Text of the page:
Hypothesis: The geneticists increase the cytoskeletal density of the cells in your plants, creating signaling pathways like brains use. All the plants you mention contain sugars that can produce energy by chemical means, a way of storing energy taken in by photosynthesis and other reactions. Kelp genes and colonization by microbes form memory and assist decision making.
There already is a war. Chemical warfare by use of toxins and allergies in plants themselves or spread through pollen and spores. Biological warfare, especially by spreading parasites. Read about Toxoplasma gondii and learn to fear certain plants and cats and how they achieve mind control. Much of our pharmaceutical industry is engaged in fighting this war.
Communication is a tricky area. Sure, chemical signaling and all that, but that's usually interspecies and you need your mutants to make alliances and have a specific enemy. Thrumming the ground by various already understood plant mechanisms is possible but range and information density are low. Maybe take a hint from fibre optics and fluorescence and use light? Might also provide a means for humans to ally with the squashes, having someone discover a pattern in their light flashes and decode it. The plants don't have to develop technology, they just need to implement strategies of disrupting and destroying humans. Advanced kinases (see below) traveling spore-like could carry directives of successful methods.
The thinking part is not so difficult. Our understanding of "thinking" is being continually updated and neurons aren't the only game in town. Glia, microtubules, cytoskeletons (present in all cells) are all part of how information is transferred.
Think of computer chips: CPUs were power hungry beasts to begin with, like our brains; over time with changes in architecture the power requirement has lowered significantly. Glia in the brain helps in a similar way and microtubules and the structure of cytoskeletons represent nearly unpowered filament connections that act like neural pathways. Also think of present work on using carbon nanotubes for conducting signals; can be as efficient as copper and more useful in low power information systems.
Memory is required for thinking in terms of selective decision making and that ought to be simple enough to work out as it's basically a chemical addressing system similar to our emotional tagging.
Remember, we are basically half human, half microbe (plant-ish) by DNA count. So hosting is part of every complex creature and others have pointed out colonization by other bacteria, etc, would play a key role.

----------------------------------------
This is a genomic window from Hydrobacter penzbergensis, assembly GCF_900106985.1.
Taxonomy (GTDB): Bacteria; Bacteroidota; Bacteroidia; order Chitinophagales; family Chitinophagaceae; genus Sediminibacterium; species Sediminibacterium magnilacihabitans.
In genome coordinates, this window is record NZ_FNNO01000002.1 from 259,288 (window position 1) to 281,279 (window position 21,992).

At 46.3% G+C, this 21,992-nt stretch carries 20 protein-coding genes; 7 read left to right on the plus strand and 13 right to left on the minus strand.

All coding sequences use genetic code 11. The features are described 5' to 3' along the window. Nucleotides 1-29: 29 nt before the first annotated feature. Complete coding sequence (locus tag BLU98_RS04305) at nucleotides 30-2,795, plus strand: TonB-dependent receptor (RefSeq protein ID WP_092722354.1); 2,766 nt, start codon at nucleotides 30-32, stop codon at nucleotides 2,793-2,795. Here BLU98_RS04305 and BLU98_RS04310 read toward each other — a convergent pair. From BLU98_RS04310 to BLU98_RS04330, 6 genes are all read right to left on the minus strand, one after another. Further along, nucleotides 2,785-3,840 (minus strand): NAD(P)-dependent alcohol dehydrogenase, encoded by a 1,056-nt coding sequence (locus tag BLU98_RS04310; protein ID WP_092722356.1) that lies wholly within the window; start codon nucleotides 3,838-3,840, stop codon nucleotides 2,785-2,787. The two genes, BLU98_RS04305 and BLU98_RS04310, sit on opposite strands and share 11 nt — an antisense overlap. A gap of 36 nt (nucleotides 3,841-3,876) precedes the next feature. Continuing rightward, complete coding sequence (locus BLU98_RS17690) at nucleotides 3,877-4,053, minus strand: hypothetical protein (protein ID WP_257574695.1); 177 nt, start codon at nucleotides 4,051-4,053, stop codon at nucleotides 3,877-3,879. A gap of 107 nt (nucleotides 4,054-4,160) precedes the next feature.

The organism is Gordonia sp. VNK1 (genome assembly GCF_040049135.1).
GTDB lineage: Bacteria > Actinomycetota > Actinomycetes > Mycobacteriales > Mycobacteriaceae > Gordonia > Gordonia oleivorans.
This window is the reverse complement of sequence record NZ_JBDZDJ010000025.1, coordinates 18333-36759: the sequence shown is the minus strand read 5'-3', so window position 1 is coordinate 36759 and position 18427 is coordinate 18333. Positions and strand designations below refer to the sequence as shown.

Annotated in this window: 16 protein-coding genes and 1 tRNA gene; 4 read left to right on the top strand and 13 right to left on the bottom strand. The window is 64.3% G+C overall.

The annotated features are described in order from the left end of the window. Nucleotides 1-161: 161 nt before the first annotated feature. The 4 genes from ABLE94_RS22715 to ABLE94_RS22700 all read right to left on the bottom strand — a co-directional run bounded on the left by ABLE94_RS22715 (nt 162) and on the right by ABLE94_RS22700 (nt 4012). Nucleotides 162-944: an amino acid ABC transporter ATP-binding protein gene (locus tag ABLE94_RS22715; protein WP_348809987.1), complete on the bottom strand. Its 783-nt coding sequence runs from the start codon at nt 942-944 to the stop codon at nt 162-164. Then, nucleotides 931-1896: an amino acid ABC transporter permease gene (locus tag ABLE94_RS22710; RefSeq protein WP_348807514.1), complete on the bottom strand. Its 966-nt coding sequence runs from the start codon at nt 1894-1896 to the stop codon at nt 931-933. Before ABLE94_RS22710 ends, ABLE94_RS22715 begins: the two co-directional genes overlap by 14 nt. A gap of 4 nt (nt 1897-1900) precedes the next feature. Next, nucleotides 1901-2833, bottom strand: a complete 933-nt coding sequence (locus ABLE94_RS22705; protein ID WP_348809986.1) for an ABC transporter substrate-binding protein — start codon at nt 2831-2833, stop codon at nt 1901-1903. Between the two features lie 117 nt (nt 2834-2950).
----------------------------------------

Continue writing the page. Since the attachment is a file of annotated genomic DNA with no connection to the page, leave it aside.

Protists, kinases, Paramecium. Protists are a category that both "animals" (single or multi cellular) and "plants" like algae and slime mold can fit into (quotation marks because by definition a Protist is not plant, animal or fungus). Kinases are proteins that are the directors, like symphony conductors, in organisms and use phosphates (like in fertilizer) to do this. Along with calcium fixing the pathways they can direct traffic. I put in a description below that fits into your story. Paramecium are great in that they have no neurons but seem to make decisions and even exhibit memory-like behavior.
I'm having trouble finding a link but Washington state grows a lot of carrots and they have been noted for anti-radiation properties. Around Hanford, where a lot of WWII nuclear work was done, there is much contamination and carrots were planted in an attempt to suck the radiation out of the ground. But here's a link to studies of plants around Chernobyl and Fukushima and a great line:
" activation of genes involved in DNA repair and of defence/stress responses following exposure of seedlings to radiation ".
-- (this is a bit of the technobabble from article cited above that might fit your story)
The CDPK family constitutes a group of kinases that are only found in
plants and protists. In plants, CDPKs mediate Ca2+ signals that
regulate a diverse number of pathways including cell cycle progression
and stress responses. The canonical CDPK is composed of an
amino-terminal serine/threonine kinase domain, followed by a junction
domain (also known as the autoinhibitory domain) that connects to the
carboxy-terminal calmodulin-like domain (Klimecka and Muszynska,
2007). The calmodulin-like domain typically consists of four EF hand
domains for Ca2+ binding. The autoinhibitory domain apparently
regulates CDPK by interacting with the kinase domain and acting as a
pseudosubstrate. Binding of Ca2+ to the EF hand domains relieves the
autoinhibition (Harmon et al., 2000).